How do they muster support for that legislation? They scare it out of you, by telling you that your children will get their hands on alcohol illegally if states governments permit wine and other alcoholic beverages to be sold via the Internet and direct-shipped to your door.

On the surface it seems a simple choice – protect your kids., right?

But what the wine monopolies don’t tell you is that their data are based on seriously flawed studies. They’re betting that a) you’re too dumb to scratch under the surface and get the real facts on their studies, b) you’re not a smart enough parent to teach your children responsible behavior around alcohol, and c) you won;t bother because your kids will become scheming, irresponsible teens anyway.

If I was dolling out grades, that approach would get, at best, a D minus. It’s the politics of fear vs. the politics of free trade – and our kids, unable to adequately defend themselves, are caught in the crossfire.

2) On the other hand, for the most part our U.S. society does little (or nothing) to introduce kids to the notion of responsible, healthy alcohol / wine consumption. Instead, we allow that introduction to take place via movies and TV, where our children get to see seriously unhealthy over-consumption portrayed as the height of coolness, synonymous “real” partying and fun.

What can we do about it? The role of parenting is essential:

1) “Teach Your Children Well” – As parents, we need to insure that we spend enough time in our children’s lives. Part of that QT (eventually) is to help them understand wine’s healthy place at the dinner table, in our society at large, and in world history.

We also have to make sure that our kids don’t view alcohol over-consumption as something “cool” (so cool that they automatically associate it as being essential to having a good time).

2) “Teach Your Parents Well” – As parents, we need to encourage each other, and encourage the dialog of abuse prevention (instead of treatment). Why hasn’t this dialog made more headway into traditional media and social programs? I’ve no idea – though I suspect it may have something to do with the fact that both cases mentioned above line the pockets of somebody.

Try searching on Google for family and alcohol, and you’ll see what I mean – you will get results that deal with treating alcohol abuse problems in the family after they are already problems; you won’t find much on responsible prevention.

One of the few places where you can find this dialog taking place is in the wine blogging community. Commendably, many wine bloggers have tried to tackle this topic, Dr. Debs and The Pour among them.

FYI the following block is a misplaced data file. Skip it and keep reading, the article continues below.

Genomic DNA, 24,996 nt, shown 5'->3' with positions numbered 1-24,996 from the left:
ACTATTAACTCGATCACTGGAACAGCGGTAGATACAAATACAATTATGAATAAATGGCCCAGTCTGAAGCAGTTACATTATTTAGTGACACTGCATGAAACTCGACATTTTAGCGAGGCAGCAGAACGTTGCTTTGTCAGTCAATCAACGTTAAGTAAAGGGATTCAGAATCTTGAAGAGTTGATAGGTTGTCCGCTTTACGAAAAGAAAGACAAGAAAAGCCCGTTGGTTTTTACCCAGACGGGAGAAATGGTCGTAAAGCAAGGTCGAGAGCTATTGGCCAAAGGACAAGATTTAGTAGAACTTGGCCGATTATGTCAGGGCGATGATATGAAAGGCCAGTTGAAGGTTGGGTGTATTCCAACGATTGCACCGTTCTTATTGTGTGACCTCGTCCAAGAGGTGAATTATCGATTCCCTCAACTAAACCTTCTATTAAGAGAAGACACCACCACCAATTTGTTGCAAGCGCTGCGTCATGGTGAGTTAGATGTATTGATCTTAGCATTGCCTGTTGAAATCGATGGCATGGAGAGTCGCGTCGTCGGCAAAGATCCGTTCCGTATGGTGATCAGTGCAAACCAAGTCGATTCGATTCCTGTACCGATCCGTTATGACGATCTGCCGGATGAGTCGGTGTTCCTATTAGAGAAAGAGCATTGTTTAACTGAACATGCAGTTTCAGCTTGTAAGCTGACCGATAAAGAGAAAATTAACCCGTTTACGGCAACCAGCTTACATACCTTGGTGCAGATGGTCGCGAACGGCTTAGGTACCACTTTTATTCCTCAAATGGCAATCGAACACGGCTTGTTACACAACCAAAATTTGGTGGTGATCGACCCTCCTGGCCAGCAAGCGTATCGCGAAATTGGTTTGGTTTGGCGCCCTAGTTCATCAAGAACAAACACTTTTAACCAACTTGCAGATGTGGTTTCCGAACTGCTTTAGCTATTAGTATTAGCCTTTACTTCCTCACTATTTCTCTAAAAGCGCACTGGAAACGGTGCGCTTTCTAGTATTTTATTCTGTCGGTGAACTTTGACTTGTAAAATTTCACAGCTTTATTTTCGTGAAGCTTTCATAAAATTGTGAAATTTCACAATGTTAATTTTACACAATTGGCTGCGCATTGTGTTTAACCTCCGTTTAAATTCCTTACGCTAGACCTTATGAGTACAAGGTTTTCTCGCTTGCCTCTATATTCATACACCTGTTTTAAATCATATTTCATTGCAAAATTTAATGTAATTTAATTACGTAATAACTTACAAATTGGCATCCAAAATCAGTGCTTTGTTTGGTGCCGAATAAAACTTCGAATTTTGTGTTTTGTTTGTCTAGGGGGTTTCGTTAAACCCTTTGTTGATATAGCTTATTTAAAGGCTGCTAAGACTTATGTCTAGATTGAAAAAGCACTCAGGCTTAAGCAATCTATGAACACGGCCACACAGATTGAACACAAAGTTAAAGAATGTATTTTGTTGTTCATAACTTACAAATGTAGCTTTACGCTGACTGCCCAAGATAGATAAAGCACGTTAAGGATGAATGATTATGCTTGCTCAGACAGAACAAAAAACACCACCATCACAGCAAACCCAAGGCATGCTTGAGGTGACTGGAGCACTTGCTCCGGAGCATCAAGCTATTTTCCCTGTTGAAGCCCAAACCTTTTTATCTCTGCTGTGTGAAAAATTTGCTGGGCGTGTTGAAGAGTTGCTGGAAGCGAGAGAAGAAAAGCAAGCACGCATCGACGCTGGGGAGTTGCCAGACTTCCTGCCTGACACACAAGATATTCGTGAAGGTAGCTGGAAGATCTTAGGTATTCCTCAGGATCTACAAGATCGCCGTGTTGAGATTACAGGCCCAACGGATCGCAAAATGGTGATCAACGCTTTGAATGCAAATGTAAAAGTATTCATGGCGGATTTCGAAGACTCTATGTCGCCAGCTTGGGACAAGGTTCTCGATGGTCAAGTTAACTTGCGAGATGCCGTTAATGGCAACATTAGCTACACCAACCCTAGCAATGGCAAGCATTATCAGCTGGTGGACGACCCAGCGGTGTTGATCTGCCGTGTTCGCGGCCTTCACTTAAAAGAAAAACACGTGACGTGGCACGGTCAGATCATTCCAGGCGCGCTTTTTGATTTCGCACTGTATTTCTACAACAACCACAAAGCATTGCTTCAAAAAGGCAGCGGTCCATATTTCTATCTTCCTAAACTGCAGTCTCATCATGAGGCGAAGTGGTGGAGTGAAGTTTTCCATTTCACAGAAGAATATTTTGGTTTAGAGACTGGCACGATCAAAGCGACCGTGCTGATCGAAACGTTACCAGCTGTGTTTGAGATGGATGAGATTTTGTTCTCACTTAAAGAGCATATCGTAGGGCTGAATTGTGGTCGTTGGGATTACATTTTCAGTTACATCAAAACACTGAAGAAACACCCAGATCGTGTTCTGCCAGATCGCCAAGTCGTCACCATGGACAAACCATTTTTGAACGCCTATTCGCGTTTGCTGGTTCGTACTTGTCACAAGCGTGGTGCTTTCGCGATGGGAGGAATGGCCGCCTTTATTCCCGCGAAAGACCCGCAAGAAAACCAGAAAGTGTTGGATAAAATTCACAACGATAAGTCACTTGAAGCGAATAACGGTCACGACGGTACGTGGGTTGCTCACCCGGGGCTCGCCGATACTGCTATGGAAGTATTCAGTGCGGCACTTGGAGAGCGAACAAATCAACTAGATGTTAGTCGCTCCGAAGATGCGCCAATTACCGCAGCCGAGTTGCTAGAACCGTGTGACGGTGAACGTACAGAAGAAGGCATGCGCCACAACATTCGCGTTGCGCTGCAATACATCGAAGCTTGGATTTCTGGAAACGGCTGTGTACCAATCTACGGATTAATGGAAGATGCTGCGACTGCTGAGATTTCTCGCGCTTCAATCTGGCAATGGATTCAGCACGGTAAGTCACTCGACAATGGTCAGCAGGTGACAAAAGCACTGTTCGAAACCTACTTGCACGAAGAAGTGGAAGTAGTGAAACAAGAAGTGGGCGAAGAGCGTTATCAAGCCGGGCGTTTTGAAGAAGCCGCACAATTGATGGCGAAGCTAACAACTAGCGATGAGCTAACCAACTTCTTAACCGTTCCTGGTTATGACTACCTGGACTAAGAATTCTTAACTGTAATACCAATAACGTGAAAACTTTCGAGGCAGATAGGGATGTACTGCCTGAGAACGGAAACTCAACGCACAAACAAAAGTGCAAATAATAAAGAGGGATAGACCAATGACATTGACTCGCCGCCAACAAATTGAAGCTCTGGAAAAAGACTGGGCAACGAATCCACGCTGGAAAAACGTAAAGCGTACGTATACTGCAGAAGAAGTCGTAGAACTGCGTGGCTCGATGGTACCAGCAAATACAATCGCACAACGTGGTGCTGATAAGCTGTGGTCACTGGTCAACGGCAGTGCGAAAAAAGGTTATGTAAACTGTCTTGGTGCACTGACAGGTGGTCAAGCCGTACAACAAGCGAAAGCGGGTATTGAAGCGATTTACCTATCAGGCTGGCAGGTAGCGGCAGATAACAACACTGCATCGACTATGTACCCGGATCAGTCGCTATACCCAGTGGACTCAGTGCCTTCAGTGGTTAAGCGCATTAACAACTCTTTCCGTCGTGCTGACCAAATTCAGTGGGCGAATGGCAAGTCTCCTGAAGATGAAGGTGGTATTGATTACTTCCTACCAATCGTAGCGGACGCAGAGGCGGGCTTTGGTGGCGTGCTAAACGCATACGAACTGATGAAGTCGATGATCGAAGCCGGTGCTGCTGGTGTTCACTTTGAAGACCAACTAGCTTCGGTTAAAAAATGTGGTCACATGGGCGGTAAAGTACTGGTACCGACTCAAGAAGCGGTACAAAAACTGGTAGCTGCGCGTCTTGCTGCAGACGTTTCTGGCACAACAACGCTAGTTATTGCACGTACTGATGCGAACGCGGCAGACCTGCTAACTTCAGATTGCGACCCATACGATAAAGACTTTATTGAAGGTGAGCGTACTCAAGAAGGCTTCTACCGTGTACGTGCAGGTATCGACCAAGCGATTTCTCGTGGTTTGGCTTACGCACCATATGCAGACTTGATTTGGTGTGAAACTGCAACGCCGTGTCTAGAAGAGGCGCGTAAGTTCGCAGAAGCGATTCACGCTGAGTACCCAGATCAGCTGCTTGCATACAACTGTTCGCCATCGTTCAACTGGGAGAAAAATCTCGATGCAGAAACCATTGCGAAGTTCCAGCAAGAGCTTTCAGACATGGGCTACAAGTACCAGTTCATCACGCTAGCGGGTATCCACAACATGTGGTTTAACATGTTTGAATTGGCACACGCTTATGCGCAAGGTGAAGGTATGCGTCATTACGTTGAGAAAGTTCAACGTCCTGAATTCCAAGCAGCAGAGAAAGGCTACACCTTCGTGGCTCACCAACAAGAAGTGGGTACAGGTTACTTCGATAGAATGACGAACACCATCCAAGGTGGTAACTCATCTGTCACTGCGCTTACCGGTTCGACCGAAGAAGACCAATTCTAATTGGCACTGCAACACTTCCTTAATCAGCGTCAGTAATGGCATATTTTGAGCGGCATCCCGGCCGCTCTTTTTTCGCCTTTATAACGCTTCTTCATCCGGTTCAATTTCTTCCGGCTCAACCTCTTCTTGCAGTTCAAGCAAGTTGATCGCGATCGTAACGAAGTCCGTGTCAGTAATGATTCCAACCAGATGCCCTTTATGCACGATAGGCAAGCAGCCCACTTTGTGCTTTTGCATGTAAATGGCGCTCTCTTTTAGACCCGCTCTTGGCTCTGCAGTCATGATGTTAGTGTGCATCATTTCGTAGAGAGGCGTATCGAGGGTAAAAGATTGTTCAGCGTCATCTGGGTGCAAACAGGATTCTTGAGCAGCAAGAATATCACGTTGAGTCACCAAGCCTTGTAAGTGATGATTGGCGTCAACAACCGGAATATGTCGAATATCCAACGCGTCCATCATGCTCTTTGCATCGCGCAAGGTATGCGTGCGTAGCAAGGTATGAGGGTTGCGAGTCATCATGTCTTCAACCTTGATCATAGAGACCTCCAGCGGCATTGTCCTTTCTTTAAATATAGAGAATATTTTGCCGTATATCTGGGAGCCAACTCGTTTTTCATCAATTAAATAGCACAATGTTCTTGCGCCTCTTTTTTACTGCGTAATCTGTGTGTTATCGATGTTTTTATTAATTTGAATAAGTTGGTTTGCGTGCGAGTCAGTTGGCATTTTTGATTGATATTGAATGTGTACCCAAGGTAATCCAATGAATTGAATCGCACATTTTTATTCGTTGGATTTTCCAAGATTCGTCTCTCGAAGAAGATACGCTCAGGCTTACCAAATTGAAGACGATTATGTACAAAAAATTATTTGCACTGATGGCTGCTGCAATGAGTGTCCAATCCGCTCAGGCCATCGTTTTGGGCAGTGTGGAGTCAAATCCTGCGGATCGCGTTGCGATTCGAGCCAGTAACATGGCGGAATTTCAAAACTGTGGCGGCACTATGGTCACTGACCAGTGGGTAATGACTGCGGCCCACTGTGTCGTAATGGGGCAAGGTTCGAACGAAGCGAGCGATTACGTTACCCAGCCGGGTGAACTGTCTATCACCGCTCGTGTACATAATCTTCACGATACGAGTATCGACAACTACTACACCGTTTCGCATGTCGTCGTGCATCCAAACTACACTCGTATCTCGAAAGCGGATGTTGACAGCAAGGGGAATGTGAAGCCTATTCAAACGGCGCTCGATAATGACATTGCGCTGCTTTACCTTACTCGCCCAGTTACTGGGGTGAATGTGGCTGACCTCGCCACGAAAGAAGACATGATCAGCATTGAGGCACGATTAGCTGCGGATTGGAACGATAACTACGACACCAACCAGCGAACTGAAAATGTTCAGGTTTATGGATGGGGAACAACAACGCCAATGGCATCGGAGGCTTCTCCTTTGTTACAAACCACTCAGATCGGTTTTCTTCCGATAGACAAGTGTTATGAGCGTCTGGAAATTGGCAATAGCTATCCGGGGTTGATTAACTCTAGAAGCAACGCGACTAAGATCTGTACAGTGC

You can support the positive dialog by supporting the wine blogging community. Donate to your favorite blogs, spread the word by giving them a digg, join the Open Wine Consortium, and join the fight against wine distro. scare-tactics by writing to your state governments to let them know how you feel about their questionable practices.

3) Set an example by drinking responsibly, and not abusing alcohol in front of your children. Well… duh…!

Nobody said being a dad would be easy. Being a dad has made me even more determined to fight against wine distribution monopolies. And it’s given even more respect for the value that the global blogging community can provide.

Cheers!

In the News: Drinking Can Cut Risk of Heart Disease (+ Other Tidbits)

Vinted on March 20, 2008 binned in wine blogging, wine blogging wednesday, wine health, wine news

(image: healingdaily.com)

Mark Fisher, who writes the Uncorked blog at the Dayton Daily News, has posted an interesting piece this week with his thoughts on a recent American Journal of Medicine alcohol study.

Mark’s thoughts are always worth a read, and this article is no exception (and thanks to him as well for mentioning my previous post on the same overall topic of wine consumption and health).

While the study itself highlights the positive effects of alcohol on middle aged baby-boomers, Mark uses the study to point out that the issue of alcohol consumption and health is not a simple one.

I.e., trying to binge on wine in your 50s to make up for the booze that you didn’t have when you were younger is not gonna help you reap any wine health benefits. That kind of thinking is more likely to fatally turn your liver into a large hunk of scar tissue.

The good news is that the liver can recover from short-term damage – it just needs a break from the likes of coffee, medication, and especially alcohol. So if you’ve been hitting the wine tastings with added gusto lately, consider giving yourself and your liver the gift of a few days (if not a few weeks) of abstinence. Remember, I’m a wine nut, so if I’m saying it’s a good idea to lay off the vino from time to time, it’s not because I just like to type!